Growing up, I didn’t think of my father as being a particularly creative person. He once took a course on sketching, and then brought a pad of paper with him when we went on holiday in the summer. He drew a couple of windmills, competently, but never really seemed to get into it. If I’d have been a bit more thoughtful as a teenager, I might have realized that gardening was a creative pursuit, and that both my parents had a talent for it - but gardening wasn’t action-packed like sport was, and so I dismissed it as boring. Things were happening fast outside our garden gate: I had places to go, and people to see, and I didn’t realize what they were growing until much later. Dad designed beds and borders, marked them out and dug them over, and grew neat rows of carrots and onions, raspberries and redcurrants. I would have described my mother as creative, with her many different needlework skills, but Dad’s kind of gardening seemed more like just something he did at weekends, rather than an art form.
My father had been a chemistry grad student, I’d seen his PhD thesis on the shelf downstairs. He spent three years fluorinating platinum metals and then studying their crystal structures, while at the same time getting interested in third world poverty (as it was then known). Fluorine chemistry is tricky: he had to make a lot of his own glassware, to keep the fluorine gas moving through the reaction vessels, without leaking out and poisoning the surroundings. When he graduated, he retrained as a teacher. When you want people to think about things like third world poverty, he reasoned, then the earlier you get to them the better. First he taught science to a lot of elementary schoolkids, and then later he took a job teaching other people how to teach science to even more elementary schoolkids. And all the while my sister and I were growing up. Every day for thirteen years my Dad either took me to school, or, in later years, left me at the dining table to get there myself, and every day for thirteen years, he always said exactly the same thing as we parted: Be good. I estimate that he must have said that to me about three thousand times in my life. Be good. Be good. Be good.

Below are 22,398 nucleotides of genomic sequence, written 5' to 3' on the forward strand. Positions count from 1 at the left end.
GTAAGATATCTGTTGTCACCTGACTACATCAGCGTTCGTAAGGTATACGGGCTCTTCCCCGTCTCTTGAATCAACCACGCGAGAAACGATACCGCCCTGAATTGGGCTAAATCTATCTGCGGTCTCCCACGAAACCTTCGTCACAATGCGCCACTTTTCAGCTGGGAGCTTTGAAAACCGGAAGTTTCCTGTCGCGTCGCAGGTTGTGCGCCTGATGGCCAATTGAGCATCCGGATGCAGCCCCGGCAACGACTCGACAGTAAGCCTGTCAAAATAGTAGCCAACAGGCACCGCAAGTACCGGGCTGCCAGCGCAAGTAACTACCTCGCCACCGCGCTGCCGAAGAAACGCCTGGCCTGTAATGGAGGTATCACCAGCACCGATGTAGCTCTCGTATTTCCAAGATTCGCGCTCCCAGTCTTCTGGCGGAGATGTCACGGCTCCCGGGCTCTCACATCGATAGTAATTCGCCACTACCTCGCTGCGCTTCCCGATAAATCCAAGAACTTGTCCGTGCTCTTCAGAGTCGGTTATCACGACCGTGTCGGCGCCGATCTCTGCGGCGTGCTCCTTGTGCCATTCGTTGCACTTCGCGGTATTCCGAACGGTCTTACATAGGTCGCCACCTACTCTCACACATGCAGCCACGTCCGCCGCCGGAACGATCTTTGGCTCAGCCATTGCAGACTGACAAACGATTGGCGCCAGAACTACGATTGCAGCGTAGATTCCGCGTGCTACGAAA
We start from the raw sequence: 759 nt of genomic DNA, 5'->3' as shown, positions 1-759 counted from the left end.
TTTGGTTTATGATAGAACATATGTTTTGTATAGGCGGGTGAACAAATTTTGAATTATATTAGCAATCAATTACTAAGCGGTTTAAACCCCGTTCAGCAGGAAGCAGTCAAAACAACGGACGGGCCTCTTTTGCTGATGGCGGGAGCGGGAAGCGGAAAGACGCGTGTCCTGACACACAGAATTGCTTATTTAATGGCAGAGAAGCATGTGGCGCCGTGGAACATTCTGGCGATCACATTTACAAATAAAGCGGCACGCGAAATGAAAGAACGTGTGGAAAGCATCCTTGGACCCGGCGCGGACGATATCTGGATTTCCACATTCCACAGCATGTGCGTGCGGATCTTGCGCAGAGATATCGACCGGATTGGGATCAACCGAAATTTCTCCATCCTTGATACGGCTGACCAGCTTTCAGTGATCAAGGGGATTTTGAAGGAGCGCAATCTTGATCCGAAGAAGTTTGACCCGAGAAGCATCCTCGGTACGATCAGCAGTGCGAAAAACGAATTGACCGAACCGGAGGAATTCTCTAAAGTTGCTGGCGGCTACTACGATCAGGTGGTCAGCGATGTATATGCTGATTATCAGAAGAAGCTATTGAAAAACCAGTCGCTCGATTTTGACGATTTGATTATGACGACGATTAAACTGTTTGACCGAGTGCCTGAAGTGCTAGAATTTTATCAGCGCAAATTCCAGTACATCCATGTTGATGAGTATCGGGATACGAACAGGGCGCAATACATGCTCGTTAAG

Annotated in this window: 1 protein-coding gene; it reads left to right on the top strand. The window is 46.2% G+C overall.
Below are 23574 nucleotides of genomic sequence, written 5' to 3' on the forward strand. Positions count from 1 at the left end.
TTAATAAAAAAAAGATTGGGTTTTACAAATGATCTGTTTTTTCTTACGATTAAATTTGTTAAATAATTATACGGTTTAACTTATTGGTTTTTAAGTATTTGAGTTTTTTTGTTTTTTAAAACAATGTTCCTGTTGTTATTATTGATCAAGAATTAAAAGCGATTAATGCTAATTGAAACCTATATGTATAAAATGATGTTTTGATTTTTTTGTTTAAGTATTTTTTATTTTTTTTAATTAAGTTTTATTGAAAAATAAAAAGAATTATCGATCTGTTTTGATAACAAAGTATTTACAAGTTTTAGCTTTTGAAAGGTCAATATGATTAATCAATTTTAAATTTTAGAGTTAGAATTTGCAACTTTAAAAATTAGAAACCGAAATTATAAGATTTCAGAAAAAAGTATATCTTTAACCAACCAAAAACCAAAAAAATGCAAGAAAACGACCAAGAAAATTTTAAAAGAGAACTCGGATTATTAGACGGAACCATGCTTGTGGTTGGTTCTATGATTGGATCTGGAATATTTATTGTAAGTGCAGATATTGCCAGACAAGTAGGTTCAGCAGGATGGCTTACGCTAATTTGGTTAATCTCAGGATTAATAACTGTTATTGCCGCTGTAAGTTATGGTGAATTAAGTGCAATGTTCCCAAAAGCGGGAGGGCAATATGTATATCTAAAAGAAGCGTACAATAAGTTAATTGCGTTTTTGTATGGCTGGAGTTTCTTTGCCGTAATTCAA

Dad always ends up leading the groups he joins. He says it’s because no-one else wants to do it, but I think it’s because he likes being chair: shaping the discussion, guiding, planting seeds, questioning, seeing what the group comes up with. They think they’re getting a leader, but what they actually get is a teacher. Seed-planting. I once asked him in the car what he thought about immigrants, hoping for some in-depth analysis and explanation. “They should be welcomed,” was all that he said. While he washed the dishes and I dried them, I would ask him endless questions about how things worked, but somehow I always ended up with more questions than I started. I learned from my father that people always have to figure things out for themselves. Not that he ever actually taught me that of course; he let me figure it out for myself. Meanwhile, Jen, aged 15, did a lot of slamming doors and storming up stairs - but when her coursework deadlines were upon her, Dad would be there, her undersecretary and advisor, printing, fetching, carrying, suggesting.
After leaving home, and spending many years looking back at him, I think I now understand what form my father’s creativity takes. His medium isn’t charcoal, or research, or glass blowing, nor really even the vegetable patch. It’s people. As the rhubarb sprouted year after year, the beds filled out, and the perennials were moved, pruned, tied, fed and watered, Jen and I were encouraged to grow in the same way. You think teenagers try your patience? Well, so does laburnum, and the squirrels that live in it. You don’t want to over-water or under-water the pots, and the ties on the redcurrants need re-tying, and the runner beans need poles. Gardening takes years of persistence, making endless small adjustments in between growth spurts that seem to happen naturally but that never go unnoticed. How do you keep the roses blooming and the raspberries returning and the saplings from leaning? Be good. Be good. Be good.